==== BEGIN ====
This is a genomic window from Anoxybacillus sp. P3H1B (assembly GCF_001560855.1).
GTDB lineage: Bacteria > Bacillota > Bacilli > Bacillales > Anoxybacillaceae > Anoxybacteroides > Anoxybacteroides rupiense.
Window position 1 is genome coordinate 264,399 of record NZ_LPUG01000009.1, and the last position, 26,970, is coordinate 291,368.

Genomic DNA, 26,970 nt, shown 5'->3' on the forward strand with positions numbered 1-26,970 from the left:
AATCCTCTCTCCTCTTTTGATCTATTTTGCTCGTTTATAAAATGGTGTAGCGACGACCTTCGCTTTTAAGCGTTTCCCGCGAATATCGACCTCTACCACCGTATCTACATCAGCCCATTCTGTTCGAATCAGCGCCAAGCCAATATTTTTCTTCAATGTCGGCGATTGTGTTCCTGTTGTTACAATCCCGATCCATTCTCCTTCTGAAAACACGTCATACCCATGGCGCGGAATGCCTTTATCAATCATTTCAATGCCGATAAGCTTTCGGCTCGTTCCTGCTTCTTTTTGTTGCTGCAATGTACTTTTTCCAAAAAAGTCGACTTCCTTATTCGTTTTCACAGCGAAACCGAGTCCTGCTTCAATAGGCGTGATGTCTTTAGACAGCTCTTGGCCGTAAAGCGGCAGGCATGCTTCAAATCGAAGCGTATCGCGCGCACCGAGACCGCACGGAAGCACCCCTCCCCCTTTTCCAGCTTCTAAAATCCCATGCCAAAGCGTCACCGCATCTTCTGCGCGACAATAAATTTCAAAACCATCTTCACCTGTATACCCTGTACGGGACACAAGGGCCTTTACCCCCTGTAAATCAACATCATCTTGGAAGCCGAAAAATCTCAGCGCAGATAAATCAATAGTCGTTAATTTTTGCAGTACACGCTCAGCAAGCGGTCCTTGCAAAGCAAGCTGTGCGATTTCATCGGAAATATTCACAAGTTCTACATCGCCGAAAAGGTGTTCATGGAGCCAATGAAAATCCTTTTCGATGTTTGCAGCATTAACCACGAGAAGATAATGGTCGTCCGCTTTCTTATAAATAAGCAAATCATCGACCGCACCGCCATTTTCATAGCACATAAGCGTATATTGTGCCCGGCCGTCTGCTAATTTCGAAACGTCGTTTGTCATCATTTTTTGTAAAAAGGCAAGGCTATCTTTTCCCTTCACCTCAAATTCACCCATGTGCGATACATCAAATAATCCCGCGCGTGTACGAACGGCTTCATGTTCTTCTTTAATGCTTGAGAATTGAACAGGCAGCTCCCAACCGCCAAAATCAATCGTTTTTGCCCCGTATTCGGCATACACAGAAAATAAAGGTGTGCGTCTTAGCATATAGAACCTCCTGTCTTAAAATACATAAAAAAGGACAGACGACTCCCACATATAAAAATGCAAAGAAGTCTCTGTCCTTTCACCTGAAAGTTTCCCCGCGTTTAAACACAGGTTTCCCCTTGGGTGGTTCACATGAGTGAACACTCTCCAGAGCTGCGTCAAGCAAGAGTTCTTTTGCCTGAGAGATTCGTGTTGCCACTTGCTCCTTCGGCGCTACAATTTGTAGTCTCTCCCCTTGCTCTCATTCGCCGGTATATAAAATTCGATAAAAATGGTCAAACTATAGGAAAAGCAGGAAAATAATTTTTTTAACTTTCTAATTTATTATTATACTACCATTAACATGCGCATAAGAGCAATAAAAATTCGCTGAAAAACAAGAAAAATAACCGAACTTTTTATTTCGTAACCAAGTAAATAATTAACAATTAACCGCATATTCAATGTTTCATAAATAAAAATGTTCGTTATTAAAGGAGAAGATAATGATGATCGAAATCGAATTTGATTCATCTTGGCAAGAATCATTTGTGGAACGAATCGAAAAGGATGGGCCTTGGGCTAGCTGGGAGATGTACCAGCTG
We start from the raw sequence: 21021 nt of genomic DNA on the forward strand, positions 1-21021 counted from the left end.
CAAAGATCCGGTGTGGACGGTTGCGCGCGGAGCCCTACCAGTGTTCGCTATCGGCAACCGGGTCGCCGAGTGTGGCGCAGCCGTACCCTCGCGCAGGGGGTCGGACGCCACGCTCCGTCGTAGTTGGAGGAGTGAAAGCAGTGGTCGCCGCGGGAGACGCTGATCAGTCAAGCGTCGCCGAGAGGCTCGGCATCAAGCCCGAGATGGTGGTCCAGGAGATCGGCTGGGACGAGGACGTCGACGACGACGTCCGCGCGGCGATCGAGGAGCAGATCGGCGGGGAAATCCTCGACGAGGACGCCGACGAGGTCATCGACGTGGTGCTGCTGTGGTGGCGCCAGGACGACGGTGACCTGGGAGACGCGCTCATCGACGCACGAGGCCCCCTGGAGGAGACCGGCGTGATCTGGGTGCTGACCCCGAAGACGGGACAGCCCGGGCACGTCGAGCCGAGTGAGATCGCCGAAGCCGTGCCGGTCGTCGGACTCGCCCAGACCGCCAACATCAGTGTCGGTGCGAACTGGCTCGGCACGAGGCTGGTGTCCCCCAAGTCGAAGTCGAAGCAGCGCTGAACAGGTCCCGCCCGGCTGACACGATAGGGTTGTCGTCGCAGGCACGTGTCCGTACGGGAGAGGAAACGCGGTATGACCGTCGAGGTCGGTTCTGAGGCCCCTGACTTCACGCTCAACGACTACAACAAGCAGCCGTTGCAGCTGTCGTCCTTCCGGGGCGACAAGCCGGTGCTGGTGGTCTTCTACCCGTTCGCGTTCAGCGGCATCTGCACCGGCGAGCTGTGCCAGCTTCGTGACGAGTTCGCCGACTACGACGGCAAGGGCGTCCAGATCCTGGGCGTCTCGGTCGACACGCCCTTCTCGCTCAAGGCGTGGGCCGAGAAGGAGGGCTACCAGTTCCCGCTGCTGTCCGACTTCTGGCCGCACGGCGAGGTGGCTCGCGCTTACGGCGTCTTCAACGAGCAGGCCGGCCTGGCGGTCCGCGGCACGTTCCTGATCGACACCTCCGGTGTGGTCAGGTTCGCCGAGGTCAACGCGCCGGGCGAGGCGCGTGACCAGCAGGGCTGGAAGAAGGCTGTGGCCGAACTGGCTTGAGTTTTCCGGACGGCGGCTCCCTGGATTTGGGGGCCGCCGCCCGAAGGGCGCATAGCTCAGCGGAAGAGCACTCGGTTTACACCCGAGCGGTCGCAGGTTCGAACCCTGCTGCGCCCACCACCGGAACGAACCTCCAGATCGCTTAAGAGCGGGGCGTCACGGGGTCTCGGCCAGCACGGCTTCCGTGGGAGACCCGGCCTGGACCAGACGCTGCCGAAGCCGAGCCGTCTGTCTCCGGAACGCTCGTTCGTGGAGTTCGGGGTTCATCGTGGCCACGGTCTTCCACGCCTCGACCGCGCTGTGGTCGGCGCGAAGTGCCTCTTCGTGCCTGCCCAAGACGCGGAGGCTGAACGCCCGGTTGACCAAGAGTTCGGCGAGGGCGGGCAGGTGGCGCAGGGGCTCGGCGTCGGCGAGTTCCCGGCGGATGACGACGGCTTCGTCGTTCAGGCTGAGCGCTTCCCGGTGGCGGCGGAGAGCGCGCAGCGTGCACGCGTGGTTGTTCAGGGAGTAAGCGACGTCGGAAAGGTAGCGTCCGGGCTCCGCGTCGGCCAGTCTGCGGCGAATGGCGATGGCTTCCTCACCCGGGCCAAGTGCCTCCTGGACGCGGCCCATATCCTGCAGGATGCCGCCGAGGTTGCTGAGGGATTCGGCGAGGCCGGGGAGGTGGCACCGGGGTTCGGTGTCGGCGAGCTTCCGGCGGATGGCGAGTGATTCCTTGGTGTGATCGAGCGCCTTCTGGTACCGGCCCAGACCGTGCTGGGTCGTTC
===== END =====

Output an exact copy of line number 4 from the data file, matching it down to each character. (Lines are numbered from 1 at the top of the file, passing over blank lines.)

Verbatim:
Genomic DNA, 26,970 nt, shown 5'->3' on the forward strand with positions numbered 1-26,970 from the left: